Verifying IP Addresses and Internet Domains
Typically, impostors proceed as follows:
- They steal a reputable person’s credentials. (Read on to learn how to safeguard yourself against this.)
- They modify the contact details to display their own contact information, possibly with a fake name.
- If they are smart, they use an e-mail address and possibly a domain name that very closely resembles the original address and domain.
I fell victim to this once when I was contacted by somebody purporting to be a project manager of a reputable agency. I checked out the agency and did my research, but what I did not notice was that the inquiry was sent from an e-mail address ending in “.net” instead of the agency’s “.com.” That is, the e-mail came from “projectmanager@ translationagency.net” instead of “projectmanager@translationagency. com.” Of course, when I checked out the agency, their website was at “www.translationagency.com.” The scammers had simply temporarily bought the domain name “translationagency. net,” since domain names are fairly cheap these days.
So, how can you check whether an e-mail/inquiry is legitimate if scammers buy domain names left and right? One way is to check the domain name via Whois (www. whois.net) and then check the IPaddress from which the inquiry was sent. This is done as follows:
1) Visit http://centralops.net/co/ DomainDossier.aspx.
2) Type the domain name into the search box and check the options “domain whois record” and “network whois record.” The rest of the options may be a bit confusing.
3) The Domain Whois Record tells you who registered the domain and the name of the administrator, along with their address and telephone number. This is important if you receive an inquiry from somebody supposedly from the U.S. but who is in reality sitting someplace else.
4) The Network Whois Record tells you the IP address range of that domain. Every computer on the web has an IP address, uniquely identifying the computer’s location and the computer itself (just like a phone number). The format for an IP address consists of four numbers separated by three dots (e.g., 126.96.36.1999). This is important because you can check whether the e-mail that was sent really came from this domain, as I will explain in the next step. Checking the e-mail is optional because it does not always provide more information. The domain record should already give you lots of information.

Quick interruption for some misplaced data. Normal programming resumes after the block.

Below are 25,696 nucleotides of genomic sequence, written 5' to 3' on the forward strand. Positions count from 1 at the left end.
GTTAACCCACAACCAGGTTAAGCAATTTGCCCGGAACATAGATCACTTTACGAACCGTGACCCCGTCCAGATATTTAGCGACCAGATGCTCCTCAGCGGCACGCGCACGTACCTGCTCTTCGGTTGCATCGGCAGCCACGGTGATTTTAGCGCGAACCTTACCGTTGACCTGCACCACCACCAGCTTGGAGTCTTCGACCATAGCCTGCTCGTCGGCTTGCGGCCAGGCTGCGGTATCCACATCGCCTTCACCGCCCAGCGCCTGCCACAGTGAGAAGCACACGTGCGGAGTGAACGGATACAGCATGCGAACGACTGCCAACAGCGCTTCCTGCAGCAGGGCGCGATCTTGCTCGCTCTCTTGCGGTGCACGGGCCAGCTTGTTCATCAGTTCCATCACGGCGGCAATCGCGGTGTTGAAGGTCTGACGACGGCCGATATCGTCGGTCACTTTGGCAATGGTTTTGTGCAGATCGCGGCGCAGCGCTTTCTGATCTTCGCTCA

5) If you do not want to check the e-mail IP address, skip the next two steps. Otherwise, go to your e-mail program or webmail and display the header information. (Headers contain tracking information for an individual e-mail detailing the path a message took as it crossed mail servers.) A good list compiled by Google explaining how to find the headers for various e-mail/webmail programs can be found at http:// bit.ly/Google-message-headers. Once you have displayed the header, do not panic if what you see does not make sense. Instead, read on.
6) You can safely ignore everything in the header except the lines that start with “Received:”. These lines represent a list of all the servers/ computers through which the message traveled on its way to you. The top “Received:” line is your own system. The last “Received:” line at the bottom is the computer from which the message was sent. You want to check this one again at http://centralops.net/co/ DomainDossier.aspx. (Yes, the search box also works with IP addresses). Of course, this may or may not correspond to the information you obtained from the domain name, because in this day and age some people reroute their e-mail through other interfaces.
By following these steps, you should now have a pretty good idea who contacted you and from where. Armed with this information you can do further research if the contact is a translation agency.
Protection Against Identity Theft
So, how can you protect your identity from being stolen in the first place? The main line of defense is to make it as hard as possible for somebody to impersonate you. Of course, it is never completely impossible to steal somebody’s identity, but if you make it very hard, then the scammers will likely look for another victim and leave your reputation intact.
Here are a few tips:
1) Never post details that are too personal online, for example, your precise date and place of birth, your social security number, and other personally identifying details that are not needed to conduct business.
Of course, in some countries you might be legally obligated to post this type of information. For example, in certain German-speaking countries such as Austria and Switzerland, local legislation requires you to post your tax number online in your “Impressum” (the term given to a legally mandated statement of the ownership and authorship of a document). I am talking about the equivalent of the Umsatzsteuer-ID, which is NOT your Steuernummer/tax ID/ social security number. The former identifies your business; the latter identifies you as a person and can be used to impersonate you. Please check your local legislation regarding this matter and do not confuse the two ID numbers.